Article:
Like how everyone who has a mother knows, I don’t want to talk about the pain that Elizabeta’s mother suffered for her child. Everyone intelligent knows what pain the mother suffers. My wife died in 2015, in the seventh month. We buried her on the day of Eid. Suddenly she was out of breath. We drove her to the hospital. For two days she lived connected to devices at the hospital, on the third day we were informed that she passed away.

She was my friend. We never argued with her. I had a good relationship with her. Whenever she argued with me, I would go out for about 15-20 minutes. I would tell her, “Here is the wall, fight with the wall”. I would get out, when I would come back in, she would pour me coffee and apologize to me. I never hit her. I loved her, we had a good relationship. She was very beautiful. She had green eyes.

She suffered a lot for my son who died in ’98 in a traffic accident, she suffered a lot for him because she loved my eldest son very much. After he died, my wife’s health started declining, she started getting ill, she was upset, she smoked a lot, she was sad because she raised him herself. When my 31-year-old died, he left a wife and four children. Afterward his wife remarried somewhere in Amsterdam, the Netherlands. They took my grandchildren, and now my eldest granddaughter got married.

Then the thing with Elizabeta happened, and also my other daughter got ill, Selvie, and she couldn’t go anywhere without her. They were inseparable, wherever she went she would take her too.

As a father, I couldn’t wash anymore my 38-year-old daughter in the bathroom. A wise father doesn’t do it. I asked my youngest daughter, Tereza. I said, “Daddy can’t wash her anymore.” She said, “No problem.” Also Jasmina washed her. I would put her clothes in a bag, she would understand and she would go to her sister for a bath. Then my youngest daughter took care of her for five or six months.

But she had diabetes, and I didn’t know as a parent that she has diabetes. Sugar killed her. She didn’t know how to tell us, the sugar level went up to 40, the doctors then found out. Because of diabetes, she died. She died five months ago, not even five months.

It’s hard for me because I see the bed where she used to sleep and it’s empty now. I can’t sleep at night, I am alone with four walls. There is nothing I can do. You cannot fight against time. Sometimes the girls come, “Dad, take these ten euros, take these twenty euros”. They don’t have it for themselves. I am living one day at a time. I don’t spend too much. I don’t worry at all, things are good. You cannot escape your fate. Unfortunately, now I am having some health problems with my legs, and it’s a little harder for me to get out and earn some money because when I was healthy I earned myself.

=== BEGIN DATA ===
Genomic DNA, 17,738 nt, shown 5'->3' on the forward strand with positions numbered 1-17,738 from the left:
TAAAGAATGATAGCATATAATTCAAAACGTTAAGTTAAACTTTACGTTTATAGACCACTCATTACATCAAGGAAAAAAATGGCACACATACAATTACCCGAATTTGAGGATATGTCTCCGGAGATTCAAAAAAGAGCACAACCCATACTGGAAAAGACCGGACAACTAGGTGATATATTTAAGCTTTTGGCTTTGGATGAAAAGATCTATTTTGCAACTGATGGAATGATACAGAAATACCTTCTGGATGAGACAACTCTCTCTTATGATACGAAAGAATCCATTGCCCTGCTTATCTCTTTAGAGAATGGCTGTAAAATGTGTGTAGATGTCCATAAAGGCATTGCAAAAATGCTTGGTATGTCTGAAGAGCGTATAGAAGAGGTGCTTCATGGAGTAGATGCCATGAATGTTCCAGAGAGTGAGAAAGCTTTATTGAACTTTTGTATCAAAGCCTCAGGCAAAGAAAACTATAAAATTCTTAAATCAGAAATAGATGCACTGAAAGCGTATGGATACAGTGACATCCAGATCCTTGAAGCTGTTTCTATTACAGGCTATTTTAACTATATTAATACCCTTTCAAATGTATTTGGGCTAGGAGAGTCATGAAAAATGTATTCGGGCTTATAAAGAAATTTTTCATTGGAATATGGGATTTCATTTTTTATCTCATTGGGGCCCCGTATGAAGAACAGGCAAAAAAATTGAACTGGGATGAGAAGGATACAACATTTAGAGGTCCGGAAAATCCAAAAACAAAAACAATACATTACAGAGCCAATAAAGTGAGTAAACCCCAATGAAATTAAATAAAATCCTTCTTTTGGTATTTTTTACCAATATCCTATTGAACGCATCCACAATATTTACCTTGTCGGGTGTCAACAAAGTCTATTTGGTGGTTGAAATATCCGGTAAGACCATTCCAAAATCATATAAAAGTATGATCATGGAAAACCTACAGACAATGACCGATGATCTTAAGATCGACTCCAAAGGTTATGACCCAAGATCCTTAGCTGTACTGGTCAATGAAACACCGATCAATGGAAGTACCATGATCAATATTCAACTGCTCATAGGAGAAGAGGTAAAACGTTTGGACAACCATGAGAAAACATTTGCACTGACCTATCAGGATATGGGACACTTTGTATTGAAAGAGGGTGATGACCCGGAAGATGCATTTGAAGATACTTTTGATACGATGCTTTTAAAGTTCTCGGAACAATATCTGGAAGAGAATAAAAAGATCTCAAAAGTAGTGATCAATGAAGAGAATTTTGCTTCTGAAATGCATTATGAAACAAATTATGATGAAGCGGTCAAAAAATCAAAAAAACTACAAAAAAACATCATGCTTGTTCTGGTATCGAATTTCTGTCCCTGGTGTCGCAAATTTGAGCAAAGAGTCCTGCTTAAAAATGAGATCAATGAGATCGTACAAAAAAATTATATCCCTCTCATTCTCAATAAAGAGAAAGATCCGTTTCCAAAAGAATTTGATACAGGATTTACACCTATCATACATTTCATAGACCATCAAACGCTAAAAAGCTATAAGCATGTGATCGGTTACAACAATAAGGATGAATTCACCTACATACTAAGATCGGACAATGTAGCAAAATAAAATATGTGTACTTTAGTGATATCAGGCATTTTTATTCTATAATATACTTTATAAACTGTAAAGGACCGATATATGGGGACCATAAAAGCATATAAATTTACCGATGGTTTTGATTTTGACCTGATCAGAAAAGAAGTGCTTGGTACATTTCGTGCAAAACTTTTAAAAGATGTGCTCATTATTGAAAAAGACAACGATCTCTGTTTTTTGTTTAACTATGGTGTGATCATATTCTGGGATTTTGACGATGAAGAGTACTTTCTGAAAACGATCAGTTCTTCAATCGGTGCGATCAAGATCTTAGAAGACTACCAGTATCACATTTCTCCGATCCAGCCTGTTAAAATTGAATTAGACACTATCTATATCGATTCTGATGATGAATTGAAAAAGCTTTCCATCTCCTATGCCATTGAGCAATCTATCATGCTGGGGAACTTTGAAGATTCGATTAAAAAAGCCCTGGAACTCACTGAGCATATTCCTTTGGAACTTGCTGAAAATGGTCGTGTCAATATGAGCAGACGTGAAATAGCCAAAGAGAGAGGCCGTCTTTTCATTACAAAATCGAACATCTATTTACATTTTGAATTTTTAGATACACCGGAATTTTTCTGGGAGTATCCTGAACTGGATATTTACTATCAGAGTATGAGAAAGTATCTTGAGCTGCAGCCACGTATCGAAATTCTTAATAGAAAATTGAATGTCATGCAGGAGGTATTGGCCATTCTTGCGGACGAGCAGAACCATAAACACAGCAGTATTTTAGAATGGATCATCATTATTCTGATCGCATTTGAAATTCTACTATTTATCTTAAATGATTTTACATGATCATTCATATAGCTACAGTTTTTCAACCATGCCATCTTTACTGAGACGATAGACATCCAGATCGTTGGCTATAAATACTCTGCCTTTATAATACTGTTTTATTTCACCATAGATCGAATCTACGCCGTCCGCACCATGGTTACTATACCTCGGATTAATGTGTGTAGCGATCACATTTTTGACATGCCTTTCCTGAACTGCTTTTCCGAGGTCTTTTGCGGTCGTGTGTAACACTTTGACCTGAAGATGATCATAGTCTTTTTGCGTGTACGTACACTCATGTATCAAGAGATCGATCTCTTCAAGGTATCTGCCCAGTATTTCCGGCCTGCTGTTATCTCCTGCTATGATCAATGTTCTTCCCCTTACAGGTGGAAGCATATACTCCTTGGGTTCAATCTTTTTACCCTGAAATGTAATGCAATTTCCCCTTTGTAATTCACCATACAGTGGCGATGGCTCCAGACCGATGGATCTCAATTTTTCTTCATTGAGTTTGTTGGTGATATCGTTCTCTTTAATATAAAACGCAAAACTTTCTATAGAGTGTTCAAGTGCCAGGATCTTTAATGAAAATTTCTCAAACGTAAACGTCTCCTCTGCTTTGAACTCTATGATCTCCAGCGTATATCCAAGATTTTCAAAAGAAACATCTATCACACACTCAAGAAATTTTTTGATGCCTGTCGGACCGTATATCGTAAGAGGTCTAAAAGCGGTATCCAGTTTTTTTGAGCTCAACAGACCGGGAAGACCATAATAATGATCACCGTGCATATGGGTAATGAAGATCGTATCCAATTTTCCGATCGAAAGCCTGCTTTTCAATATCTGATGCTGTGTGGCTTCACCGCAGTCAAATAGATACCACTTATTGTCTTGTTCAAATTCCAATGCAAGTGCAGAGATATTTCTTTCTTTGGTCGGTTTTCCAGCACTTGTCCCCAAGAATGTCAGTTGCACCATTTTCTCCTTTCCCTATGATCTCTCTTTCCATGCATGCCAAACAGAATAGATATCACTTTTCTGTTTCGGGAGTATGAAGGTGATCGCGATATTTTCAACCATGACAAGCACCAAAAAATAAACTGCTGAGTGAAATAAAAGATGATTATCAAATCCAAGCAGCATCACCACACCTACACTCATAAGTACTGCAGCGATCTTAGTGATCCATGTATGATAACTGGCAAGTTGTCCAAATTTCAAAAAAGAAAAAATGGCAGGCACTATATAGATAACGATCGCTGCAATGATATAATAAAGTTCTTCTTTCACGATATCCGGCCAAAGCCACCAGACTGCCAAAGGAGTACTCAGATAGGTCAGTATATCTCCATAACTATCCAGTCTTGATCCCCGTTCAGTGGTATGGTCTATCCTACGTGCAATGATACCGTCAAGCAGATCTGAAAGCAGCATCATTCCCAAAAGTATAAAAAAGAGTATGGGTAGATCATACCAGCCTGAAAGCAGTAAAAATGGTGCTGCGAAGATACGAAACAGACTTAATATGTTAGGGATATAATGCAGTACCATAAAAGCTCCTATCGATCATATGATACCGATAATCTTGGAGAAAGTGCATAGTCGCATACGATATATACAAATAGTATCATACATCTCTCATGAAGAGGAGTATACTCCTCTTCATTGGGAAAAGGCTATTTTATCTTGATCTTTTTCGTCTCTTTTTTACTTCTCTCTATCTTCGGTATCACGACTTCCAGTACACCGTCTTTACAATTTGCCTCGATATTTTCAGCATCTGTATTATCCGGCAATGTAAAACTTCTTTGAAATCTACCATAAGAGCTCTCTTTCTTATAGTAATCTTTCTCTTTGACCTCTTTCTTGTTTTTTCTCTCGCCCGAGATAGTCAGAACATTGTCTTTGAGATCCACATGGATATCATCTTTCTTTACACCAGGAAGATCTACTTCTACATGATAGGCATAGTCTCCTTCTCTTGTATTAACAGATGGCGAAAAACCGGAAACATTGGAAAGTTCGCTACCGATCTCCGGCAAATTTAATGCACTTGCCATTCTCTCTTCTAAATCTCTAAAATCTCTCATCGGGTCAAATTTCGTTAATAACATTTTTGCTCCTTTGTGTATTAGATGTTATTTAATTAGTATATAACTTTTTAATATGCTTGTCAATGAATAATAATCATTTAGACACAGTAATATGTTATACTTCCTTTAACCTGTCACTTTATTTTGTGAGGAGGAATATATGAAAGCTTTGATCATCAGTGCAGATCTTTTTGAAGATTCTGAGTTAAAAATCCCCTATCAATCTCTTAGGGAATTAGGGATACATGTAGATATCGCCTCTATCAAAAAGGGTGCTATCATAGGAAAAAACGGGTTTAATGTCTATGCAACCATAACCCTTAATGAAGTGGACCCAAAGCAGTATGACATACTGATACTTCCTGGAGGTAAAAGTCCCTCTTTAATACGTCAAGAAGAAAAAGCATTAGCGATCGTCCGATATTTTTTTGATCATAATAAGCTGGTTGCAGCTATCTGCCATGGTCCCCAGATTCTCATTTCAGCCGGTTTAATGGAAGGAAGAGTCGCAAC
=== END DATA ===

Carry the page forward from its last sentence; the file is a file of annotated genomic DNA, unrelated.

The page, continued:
I got some liquid in my legs and suddenly my legs started swelling. I was watering some flowers at the mosque. Early in the morning I would go and open the mosque, water the flowers and I would also wash my legs. I thought that cold water was refreshing my legs, but I was making my bones cold and I got rheumatism. I removed 28 liters of water from my body. When that liquid was removed, I got paralyzed. I couldn’t walk at all for four months, I only stayed inside these four walls. Just when that isolation period started, but thank God, I had a Muslim brother here. When I needed to, I just called him on the messenger, and he would come in a minute, he was there for me for everything I needed, for food, for drinks. God willing, now I am standing on my feet and I am walking a little.

I would like it if my daughter’s grave would be fixed. To fix it there in Mitrovica. Her name is Elizabeta Hasani. She is buried on the Serbian side, near the road that goes to Zvecan, on the left. Also my father is there, Ramadan Hasani. His tombstone is there. Ten meters above from there are my brothers Nezir Hasani and Ramadan Hasani. Just below my father’s grave is the grave of a son I had who died at a very young age. And then there is Elizabeta’s grave. I wish someone could fix her grave properly, maybe put a tombstone because I’m certain that she doesn’t have one. I would be thankful if anyone could do that for me.

The story is extracted from the book “Hijacked Childhoods: Accounts of children’s wartime experiences’ and is published in series as part of the framework of coordinated activities of CSO’s in Kosovo, organized to mark the International Day of Enforced Disappearances – 30 August 2023. The book is published in partnership between forumZFD Kosovo program and the Missing Persons Resource Center, and is supported by funds received from the German Federal Ministry on Economic Development and Cooperation (BMZ) and the Embassy of Switzerland in Kosovo. Prishtina, 2022.